Last updated on March 17th, 2020 at 01:36 pm
GE Healthcare and Girl Scouts of Wisconsin Southeast are working on a new program aimed at continuing efforts to introduce girls to careers in STEM (science, technology, engineering and math).
In early 2020, the organizations are collaborating on a daylong event that will showcase the roles of female engineers, technicians and executives at GE Healthcare’s Waukesha facility. Girl Scouts will have the opportunity to talk with those employees and participate in interactive workshops and design challenges, said Kelly Skindzelewski, community engagement leader, U.S. and Canada at GE Healthcare.
“We know there’s a gender imbalance in STEM and (Girl Scouts) is one of the organizations that are really helping to bridge that gap,” Skindzelewski said. “… To help them in some way is really our honor and pleasure.”
The event is part of a longstanding partnership between the two organizations. They first teamed up in 2002 when a group of GE Healthcare employees spent a day cleaning and preparing a GSWISE camp property ahead of the organization’s summer programs.
Seventeen years later, a total of more than 2,300 GE Healthcare employees have participated in what’s become an annual day of service, collectively contributing 18,800 volunteer hours.
The event has expanded to annually attract about 300 volunteers, covering three camp locations: Camp Pottawatomie Hills in East Troy, Camp Silver Brook in West Bend and Camp Winding River in Neosho. The volunteers tackle projects that would otherwise be time-consuming for property staff, including staining cabins, landscaping, building picnic tables, chopping firewood and constructing tents.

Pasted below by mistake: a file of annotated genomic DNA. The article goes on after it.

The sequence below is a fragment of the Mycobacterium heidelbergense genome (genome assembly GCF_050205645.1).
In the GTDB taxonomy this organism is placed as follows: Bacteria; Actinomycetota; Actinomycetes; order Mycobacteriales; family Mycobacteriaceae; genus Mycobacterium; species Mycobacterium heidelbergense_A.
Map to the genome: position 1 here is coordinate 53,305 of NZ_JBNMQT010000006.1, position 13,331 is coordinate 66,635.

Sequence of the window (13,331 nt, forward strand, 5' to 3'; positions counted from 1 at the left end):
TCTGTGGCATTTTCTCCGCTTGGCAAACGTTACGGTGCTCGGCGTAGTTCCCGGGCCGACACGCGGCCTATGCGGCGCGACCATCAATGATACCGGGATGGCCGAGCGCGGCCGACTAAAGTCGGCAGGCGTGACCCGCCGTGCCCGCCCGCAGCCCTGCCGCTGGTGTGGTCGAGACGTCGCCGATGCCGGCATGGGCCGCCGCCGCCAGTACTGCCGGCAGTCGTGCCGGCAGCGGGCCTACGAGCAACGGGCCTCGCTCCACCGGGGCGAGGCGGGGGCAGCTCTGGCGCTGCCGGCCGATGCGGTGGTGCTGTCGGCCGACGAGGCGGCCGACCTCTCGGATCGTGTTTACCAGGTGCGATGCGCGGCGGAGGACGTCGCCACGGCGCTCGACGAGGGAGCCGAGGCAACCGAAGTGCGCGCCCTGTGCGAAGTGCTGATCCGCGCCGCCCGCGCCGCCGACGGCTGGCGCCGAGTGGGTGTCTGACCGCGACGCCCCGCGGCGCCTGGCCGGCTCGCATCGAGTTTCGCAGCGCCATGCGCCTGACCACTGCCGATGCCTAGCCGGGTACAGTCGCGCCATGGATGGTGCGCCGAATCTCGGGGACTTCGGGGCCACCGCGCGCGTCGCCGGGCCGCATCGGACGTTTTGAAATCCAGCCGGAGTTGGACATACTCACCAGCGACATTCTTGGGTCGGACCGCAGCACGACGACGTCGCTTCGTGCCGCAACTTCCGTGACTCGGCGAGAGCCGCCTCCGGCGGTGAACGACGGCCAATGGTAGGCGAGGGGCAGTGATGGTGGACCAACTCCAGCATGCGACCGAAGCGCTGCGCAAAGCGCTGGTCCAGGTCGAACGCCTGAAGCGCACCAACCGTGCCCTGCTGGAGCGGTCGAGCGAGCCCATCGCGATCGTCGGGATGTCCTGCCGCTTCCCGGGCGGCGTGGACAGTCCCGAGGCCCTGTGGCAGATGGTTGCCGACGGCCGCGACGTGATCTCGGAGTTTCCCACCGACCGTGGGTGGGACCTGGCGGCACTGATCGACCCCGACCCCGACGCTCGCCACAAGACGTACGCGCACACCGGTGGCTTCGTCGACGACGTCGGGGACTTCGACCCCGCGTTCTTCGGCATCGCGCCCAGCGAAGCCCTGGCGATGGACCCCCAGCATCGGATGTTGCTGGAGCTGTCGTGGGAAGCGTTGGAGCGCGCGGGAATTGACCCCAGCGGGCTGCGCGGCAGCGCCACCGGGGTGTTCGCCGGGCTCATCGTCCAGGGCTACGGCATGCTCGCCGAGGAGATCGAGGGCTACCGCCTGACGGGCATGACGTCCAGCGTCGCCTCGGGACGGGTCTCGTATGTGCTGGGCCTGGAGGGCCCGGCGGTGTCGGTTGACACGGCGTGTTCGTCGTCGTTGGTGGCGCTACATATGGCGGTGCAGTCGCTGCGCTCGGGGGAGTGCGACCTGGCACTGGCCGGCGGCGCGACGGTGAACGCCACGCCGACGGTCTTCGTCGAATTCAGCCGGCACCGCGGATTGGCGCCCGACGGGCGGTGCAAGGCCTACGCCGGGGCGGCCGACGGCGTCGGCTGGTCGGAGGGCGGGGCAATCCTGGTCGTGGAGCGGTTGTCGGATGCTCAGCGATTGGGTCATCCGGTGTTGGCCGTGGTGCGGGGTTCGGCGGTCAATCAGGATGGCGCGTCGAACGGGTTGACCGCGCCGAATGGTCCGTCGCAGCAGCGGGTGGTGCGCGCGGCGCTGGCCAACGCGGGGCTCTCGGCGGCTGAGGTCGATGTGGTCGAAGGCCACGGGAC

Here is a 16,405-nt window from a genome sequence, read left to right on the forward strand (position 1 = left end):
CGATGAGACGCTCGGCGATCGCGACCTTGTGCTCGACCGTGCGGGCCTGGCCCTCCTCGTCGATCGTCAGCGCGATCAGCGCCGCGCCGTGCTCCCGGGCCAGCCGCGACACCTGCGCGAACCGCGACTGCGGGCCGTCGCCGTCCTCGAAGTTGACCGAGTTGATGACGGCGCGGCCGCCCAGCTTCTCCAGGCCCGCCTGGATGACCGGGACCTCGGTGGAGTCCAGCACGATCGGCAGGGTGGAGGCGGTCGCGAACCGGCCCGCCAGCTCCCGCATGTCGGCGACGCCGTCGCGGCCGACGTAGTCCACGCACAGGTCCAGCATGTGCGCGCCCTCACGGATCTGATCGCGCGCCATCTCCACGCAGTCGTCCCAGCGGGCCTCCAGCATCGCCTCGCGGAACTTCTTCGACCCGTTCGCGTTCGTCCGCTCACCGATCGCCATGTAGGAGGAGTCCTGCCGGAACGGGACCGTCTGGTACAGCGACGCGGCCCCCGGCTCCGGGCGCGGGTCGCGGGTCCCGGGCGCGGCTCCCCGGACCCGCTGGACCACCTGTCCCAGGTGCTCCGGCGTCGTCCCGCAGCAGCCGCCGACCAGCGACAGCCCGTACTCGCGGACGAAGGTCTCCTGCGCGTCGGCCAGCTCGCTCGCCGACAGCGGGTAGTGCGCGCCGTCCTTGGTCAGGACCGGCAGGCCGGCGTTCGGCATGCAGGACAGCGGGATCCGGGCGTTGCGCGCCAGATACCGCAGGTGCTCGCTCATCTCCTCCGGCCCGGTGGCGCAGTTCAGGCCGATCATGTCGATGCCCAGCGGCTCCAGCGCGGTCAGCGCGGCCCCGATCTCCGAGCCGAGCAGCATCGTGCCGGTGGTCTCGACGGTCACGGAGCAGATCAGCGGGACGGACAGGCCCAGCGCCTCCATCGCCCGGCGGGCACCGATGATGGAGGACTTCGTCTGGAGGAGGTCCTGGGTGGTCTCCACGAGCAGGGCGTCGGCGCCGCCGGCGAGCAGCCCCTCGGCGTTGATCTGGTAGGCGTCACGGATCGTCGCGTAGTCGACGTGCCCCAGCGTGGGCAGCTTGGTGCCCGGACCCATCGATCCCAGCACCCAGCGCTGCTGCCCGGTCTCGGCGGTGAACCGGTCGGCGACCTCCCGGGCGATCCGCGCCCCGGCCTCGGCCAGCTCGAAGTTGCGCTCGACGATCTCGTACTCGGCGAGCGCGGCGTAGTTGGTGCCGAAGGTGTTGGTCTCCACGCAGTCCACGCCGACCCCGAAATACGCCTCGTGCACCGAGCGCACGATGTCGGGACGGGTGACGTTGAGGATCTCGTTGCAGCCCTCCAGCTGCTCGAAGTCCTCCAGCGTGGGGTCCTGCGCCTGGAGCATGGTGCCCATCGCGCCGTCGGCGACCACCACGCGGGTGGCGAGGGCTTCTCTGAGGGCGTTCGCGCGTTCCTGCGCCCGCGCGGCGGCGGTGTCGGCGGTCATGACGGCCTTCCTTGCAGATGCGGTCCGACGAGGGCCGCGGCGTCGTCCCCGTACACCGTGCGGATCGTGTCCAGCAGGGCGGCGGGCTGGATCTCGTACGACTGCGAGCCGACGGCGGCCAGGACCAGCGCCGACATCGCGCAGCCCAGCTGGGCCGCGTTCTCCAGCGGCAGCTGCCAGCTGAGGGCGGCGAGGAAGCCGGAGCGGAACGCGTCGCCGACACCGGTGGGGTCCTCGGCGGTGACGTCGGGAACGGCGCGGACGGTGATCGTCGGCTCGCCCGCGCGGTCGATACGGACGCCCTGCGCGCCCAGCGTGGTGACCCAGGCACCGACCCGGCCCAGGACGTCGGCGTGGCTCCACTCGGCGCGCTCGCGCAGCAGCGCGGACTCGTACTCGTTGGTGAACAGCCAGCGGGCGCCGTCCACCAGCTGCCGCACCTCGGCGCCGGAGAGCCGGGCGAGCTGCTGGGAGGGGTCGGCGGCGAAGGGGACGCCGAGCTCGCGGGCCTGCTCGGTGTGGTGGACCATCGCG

“There’s such a plethora of tasks they accomplish in such a short time—many hands make light work. It makes such a positive impact on our property staff and the organization,” said Ashley Hatley Caruso, chief development and external relations officer at GSWISE.
And when the partnership grew into something more than just a once-a-year service day, Caruso said it was a “natural progression” that serves the missions of both organizations.
GE Healthcare in 2017 became presenting sponsor of GSWISE’s “Girl Scouts in STEM” initiative, providing both financial and programming support, such as the upcoming career day, for almost 12,000 girls.
“What I feel is very unique with girl scouting is that we always try to emphasize female leadership and mentors in these experiences,” Caruso said. “I will always say ‘you can’t be what you can’t see’… I think it’s so important that girls not only learn about this, but they can see themselves through other women sharing their stories sharing their impact.”
She said Girl Scouts at this year’s career day will have the opportunity to hear from GE’s internationally-based employees via video stream to “inspire them to think big.”
“Whether or not they all go into STEM fields is one thing, but really it’s about providing them with the opportunity to learn more and learn what they really like and want to do and have had those hands-on experiences to back whatever it is they decide for their future,” she said.